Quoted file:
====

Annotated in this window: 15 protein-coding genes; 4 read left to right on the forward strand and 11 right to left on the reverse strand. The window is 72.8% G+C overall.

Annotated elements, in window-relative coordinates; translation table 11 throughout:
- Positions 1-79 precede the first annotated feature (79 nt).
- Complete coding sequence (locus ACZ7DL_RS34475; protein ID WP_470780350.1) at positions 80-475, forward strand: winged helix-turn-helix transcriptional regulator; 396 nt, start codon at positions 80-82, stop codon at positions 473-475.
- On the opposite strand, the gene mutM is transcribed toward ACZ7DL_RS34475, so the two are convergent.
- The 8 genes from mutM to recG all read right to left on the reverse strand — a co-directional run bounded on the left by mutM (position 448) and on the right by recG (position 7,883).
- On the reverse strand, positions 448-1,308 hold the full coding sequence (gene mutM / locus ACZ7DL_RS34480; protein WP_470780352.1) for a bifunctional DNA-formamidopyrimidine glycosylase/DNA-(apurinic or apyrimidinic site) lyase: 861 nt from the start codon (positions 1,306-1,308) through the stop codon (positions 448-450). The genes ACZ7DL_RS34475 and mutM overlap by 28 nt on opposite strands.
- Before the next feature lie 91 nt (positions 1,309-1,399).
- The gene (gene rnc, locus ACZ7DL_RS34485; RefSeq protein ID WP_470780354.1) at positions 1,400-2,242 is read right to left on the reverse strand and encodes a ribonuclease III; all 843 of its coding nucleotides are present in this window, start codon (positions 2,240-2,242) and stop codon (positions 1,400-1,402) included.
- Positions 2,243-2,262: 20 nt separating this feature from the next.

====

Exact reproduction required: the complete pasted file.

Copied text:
Annotated in this window: 15 protein-coding genes; 4 read left to right on the forward strand and 11 right to left on the reverse strand. The window is 72.8% G+C overall.

Annotated elements, in window-relative coordinates; translation table 11 throughout:
- Positions 1-79 precede the first annotated feature (79 nt).
- Complete coding sequence (locus ACZ7DL_RS34475; protein ID WP_470780350.1) at positions 80-475, forward strand: winged helix-turn-helix transcriptional regulator; 396 nt, start codon at positions 80-82, stop codon at positions 473-475.
- On the opposite strand, the gene mutM is transcribed toward ACZ7DL_RS34475, so the two are convergent.
- The 8 genes from mutM to recG all read right to left on the reverse strand — a co-directional run bounded on the left by mutM (position 448) and on the right by recG (position 7,883).
- On the reverse strand, positions 448-1,308 hold the full coding sequence (gene mutM / locus ACZ7DL_RS34480; protein WP_470780352.1) for a bifunctional DNA-formamidopyrimidine glycosylase/DNA-(apurinic or apyrimidinic site) lyase: 861 nt from the start codon (positions 1,306-1,308) through the stop codon (positions 448-450). The genes ACZ7DL_RS34475 and mutM overlap by 28 nt on opposite strands.
- Before the next feature lie 91 nt (positions 1,309-1,399).
- The gene (gene rnc, locus ACZ7DL_RS34485; RefSeq protein ID WP_470780354.1) at positions 1,400-2,242 is read right to left on the reverse strand and encodes a ribonuclease III; all 843 of its coding nucleotides are present in this window, start codon (positions 2,240-2,242) and stop codon (positions 1,400-1,402) included.
- Positions 2,243-2,262: 20 nt separating this feature from the next.